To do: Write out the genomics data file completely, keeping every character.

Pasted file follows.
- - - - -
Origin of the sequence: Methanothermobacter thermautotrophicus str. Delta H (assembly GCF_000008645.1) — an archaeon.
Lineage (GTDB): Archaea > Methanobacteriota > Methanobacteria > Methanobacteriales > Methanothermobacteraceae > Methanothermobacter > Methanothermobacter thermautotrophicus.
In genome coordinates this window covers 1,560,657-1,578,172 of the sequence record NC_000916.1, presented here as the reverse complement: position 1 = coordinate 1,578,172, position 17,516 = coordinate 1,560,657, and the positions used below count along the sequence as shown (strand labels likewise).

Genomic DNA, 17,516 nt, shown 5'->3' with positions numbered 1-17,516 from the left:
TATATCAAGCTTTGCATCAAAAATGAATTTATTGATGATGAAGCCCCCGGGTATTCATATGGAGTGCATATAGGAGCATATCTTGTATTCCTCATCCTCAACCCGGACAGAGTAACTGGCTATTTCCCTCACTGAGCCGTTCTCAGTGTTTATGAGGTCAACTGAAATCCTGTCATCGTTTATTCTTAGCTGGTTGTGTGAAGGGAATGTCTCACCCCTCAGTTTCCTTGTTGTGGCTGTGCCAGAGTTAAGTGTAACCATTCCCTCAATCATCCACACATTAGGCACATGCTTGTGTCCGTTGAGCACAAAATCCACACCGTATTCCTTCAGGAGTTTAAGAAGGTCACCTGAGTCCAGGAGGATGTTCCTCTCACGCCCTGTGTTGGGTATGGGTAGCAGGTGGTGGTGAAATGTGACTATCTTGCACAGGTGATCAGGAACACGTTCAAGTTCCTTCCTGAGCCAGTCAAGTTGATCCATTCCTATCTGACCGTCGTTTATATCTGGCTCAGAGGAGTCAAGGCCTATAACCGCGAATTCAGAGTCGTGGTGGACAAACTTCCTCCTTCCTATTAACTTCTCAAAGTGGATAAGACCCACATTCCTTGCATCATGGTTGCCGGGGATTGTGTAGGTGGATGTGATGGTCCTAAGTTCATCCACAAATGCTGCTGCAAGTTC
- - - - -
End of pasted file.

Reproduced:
Origin of the sequence: Methanothermobacter thermautotrophicus str. Delta H (assembly GCF_000008645.1) — an archaeon.
Lineage (GTDB): Archaea > Methanobacteriota > Methanobacteria > Methanobacteriales > Methanothermobacteraceae > Methanothermobacter > Methanothermobacter thermautotrophicus.
In genome coordinates this window covers 1,560,657-1,578,172 of the sequence record NC_000916.1, presented here as the reverse complement: position 1 = coordinate 1,578,172, position 17,516 = coordinate 1,560,657, and the positions used below count along the sequence as shown (strand labels likewise).

Genomic DNA, 17,516 nt, shown 5'->3' with positions numbered 1-17,516 from the left:
TATATCAAGCTTTGCATCAAAAATGAATTTATTGATGATGAAGCCCCCGGGTATTCATATGGAGTGCATATAGGAGCATATCTTGTATTCCTCATCCTCAACCCGGACAGAGTAACTGGCTATTTCCCTCACTGAGCCGTTCTCAGTGTTTATGAGGTCAACTGAAATCCTGTCATCGTTTATTCTTAGCTGGTTGTGTGAAGGGAATGTCTCACCCCTCAGTTTCCTTGTTGTGGCTGTGCCAGAGTTAAGTGTAACCATTCCCTCAATCATCCACACATTAGGCACATGCTTGTGTCCGTTGAGCACAAAATCCACACCGTATTCCTTCAGGAGTTTAAGAAGGTCACCTGAGTCCAGGAGGATGTTCCTCTCACGCCCTGTGTTGGGTATGGGTAGCAGGTGGTGGTGAAATGTGACTATCTTGCACAGGTGATCAGGAACACGTTCAAGTTCCTTCCTGAGCCAGTCAAGTTGATCCATTCCTATCTGACCGTCGTTTATATCTGGCTCAGAGGAGTCAAGGCCTATAACCGCGAATTCAGAGTCGTGGTGGACAAACTTCCTCCTTCCTATTAACTTCTCAAAGTGGATAAGACCCACATTCCTTGCATCATGGTTGCCGGGGATTGTGTAGGTGGATGTGATGGTCCTAAGTTCATCCACAAATGCTGCTGCAAGTTC